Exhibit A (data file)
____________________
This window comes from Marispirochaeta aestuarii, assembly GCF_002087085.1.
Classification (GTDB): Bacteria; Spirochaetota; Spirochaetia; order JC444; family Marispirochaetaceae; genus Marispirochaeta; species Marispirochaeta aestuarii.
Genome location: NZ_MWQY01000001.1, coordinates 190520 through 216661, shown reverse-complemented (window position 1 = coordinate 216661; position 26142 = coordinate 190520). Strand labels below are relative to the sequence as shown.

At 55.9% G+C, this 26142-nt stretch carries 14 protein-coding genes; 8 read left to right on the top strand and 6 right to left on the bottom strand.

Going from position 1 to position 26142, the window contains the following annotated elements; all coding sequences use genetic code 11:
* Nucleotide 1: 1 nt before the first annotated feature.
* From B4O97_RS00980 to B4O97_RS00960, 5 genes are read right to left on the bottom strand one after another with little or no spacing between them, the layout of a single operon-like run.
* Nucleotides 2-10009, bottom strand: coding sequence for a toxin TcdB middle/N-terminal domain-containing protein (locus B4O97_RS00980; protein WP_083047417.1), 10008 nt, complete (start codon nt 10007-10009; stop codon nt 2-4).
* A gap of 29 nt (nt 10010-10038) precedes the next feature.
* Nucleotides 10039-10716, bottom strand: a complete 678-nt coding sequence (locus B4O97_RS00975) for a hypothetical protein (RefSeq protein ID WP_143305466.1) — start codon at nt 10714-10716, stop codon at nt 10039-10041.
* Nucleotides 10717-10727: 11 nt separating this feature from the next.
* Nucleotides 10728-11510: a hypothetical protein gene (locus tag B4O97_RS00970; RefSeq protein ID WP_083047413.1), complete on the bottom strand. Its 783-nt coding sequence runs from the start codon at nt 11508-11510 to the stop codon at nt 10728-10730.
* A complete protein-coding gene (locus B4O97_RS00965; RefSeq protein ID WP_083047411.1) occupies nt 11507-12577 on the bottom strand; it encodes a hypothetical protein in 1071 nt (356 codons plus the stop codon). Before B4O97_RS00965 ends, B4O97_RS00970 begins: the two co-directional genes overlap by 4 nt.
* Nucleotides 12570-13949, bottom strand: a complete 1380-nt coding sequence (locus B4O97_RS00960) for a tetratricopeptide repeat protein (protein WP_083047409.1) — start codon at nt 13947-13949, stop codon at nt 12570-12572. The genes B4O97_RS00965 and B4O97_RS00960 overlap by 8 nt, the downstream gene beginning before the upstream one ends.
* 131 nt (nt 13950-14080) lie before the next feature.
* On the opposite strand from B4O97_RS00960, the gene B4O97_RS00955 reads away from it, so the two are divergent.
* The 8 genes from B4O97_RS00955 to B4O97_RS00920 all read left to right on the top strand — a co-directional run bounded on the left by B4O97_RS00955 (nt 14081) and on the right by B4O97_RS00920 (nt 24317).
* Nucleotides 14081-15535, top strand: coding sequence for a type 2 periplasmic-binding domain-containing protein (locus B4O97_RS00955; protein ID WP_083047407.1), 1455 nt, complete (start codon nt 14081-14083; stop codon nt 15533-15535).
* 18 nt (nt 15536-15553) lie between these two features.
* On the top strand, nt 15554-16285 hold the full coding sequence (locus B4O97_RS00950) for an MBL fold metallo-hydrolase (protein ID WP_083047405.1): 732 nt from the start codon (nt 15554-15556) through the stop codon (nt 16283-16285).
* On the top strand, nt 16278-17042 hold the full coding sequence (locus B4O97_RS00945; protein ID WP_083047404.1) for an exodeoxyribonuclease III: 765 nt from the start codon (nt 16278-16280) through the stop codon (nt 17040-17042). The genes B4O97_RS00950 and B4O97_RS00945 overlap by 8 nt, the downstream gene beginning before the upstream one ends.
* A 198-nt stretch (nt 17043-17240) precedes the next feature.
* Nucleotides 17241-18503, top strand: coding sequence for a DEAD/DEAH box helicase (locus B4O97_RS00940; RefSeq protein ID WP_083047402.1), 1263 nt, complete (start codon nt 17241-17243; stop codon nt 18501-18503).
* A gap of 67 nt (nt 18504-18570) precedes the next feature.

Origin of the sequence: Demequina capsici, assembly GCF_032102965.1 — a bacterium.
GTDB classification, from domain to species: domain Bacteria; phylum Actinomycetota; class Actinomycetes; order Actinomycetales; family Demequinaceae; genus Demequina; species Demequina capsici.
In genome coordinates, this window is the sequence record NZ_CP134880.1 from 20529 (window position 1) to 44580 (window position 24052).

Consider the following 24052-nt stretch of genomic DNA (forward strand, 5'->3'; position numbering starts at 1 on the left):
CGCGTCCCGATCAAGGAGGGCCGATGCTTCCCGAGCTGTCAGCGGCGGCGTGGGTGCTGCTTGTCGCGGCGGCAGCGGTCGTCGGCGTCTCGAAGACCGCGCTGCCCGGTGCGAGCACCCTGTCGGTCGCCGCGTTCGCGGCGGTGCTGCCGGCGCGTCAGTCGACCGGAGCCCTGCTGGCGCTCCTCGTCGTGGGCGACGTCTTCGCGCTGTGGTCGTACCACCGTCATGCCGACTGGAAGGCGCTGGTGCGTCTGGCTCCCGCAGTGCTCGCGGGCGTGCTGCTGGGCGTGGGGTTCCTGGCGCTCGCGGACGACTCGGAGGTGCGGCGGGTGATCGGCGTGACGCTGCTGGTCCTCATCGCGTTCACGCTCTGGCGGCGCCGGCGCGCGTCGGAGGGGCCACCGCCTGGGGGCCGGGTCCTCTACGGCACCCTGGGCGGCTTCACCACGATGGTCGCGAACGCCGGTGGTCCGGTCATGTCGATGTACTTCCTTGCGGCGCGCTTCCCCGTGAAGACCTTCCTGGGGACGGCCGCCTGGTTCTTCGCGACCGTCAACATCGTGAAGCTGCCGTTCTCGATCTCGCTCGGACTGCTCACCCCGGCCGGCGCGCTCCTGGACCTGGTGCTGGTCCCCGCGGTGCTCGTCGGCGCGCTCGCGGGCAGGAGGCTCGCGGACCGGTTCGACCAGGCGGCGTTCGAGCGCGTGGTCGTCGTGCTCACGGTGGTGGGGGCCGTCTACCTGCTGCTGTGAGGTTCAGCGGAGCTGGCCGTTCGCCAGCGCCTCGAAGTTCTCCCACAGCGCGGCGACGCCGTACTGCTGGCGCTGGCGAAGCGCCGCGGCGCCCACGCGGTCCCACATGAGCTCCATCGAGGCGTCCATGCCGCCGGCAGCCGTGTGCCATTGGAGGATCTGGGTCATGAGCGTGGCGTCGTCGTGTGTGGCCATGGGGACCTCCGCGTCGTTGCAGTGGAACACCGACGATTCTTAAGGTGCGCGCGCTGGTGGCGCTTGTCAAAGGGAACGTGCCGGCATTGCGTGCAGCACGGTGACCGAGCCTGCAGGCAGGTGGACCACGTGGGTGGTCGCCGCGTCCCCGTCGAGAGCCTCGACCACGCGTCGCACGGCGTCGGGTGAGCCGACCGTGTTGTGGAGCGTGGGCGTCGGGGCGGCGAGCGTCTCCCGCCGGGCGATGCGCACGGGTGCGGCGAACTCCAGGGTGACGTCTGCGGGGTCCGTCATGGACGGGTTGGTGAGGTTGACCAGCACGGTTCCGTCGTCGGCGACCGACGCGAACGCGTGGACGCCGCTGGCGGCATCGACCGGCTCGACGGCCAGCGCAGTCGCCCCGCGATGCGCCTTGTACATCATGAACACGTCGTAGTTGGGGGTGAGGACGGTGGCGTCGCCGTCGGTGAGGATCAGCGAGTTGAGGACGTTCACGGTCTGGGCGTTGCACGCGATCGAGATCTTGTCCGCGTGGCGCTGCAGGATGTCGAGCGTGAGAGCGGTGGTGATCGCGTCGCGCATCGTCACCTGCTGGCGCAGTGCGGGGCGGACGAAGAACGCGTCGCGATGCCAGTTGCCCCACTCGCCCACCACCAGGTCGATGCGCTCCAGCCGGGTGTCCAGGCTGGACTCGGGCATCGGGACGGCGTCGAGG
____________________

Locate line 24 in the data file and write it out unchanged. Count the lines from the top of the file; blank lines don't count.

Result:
* A gap of 67 nt (nt 18504-18570) precedes the next feature.